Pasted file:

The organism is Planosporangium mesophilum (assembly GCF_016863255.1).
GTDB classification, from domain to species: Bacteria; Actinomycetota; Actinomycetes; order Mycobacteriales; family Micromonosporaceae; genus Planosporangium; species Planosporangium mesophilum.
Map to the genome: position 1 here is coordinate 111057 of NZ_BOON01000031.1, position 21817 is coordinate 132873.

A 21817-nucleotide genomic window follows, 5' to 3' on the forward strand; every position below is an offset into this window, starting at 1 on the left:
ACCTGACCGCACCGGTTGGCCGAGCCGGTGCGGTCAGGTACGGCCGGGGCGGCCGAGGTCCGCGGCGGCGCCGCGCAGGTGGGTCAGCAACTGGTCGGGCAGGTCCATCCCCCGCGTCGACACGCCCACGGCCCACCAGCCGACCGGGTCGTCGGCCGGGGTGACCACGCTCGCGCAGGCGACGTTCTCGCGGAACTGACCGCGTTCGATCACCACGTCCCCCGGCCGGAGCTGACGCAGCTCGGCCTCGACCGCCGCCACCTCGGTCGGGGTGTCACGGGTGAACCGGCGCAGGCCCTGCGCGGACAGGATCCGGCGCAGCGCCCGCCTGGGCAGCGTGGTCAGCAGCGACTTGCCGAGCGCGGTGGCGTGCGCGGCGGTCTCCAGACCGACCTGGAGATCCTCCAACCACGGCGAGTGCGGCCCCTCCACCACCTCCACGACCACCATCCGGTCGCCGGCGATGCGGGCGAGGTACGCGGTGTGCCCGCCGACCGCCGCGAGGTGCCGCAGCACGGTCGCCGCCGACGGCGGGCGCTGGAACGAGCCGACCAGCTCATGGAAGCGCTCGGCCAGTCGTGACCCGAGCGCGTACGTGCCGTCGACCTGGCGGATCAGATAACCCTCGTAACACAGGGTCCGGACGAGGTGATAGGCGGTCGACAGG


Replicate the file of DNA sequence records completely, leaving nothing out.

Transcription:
The organism is Planosporangium mesophilum (assembly GCF_016863255.1).
GTDB classification, from domain to species: Bacteria; Actinomycetota; Actinomycetes; order Mycobacteriales; family Micromonosporaceae; genus Planosporangium; species Planosporangium mesophilum.
Map to the genome: position 1 here is coordinate 111057 of NZ_BOON01000031.1, position 21817 is coordinate 132873.

A 21817-nucleotide genomic window follows, 5' to 3' on the forward strand; every position below is an offset into this window, starting at 1 on the left:
ACCTGACCGCACCGGTTGGCCGAGCCGGTGCGGTCAGGTACGGCCGGGGCGGCCGAGGTCCGCGGCGGCGCCGCGCAGGTGGGTCAGCAACTGGTCGGGCAGGTCCATCCCCCGCGTCGACACGCCCACGGCCCACCAGCCGACCGGGTCGTCGGCCGGGGTGACCACGCTCGCGCAGGCGACGTTCTCGCGGAACTGACCGCGTTCGATCACCACGTCCCCCGGCCGGAGCTGACGCAGCTCGGCCTCGACCGCCGCCACCTCGGTCGGGGTGTCACGGGTGAACCGGCGCAGGCCCTGCGCGGACAGGATCCGGCGCAGCGCCCGCCTGGGCAGCGTGGTCAGCAGCGACTTGCCGAGCGCGGTGGCGTGCGCGGCGGTCTCCAGACCGACCTGGAGATCCTCCAACCACGGCGAGTGCGGCCCCTCCACCACCTCCACGACCACCATCCGGTCGCCGGCGATGCGGGCGAGGTACGCGGTGTGCCCGCCGACCGCCGCGAGGTGCCGCAGCACGGTCGCCGCCGACGGCGGGCGCTGGAACGAGCCGACCAGCTCATGGAAGCGCTCGGCCAGTCGTGACCCGAGCGCGTACGTGCCGTCGACCTGGCGGATCAGATAACCCTCGTAACACAGGGTCCGGACGAGGTGATAGGCGGTCGACAGG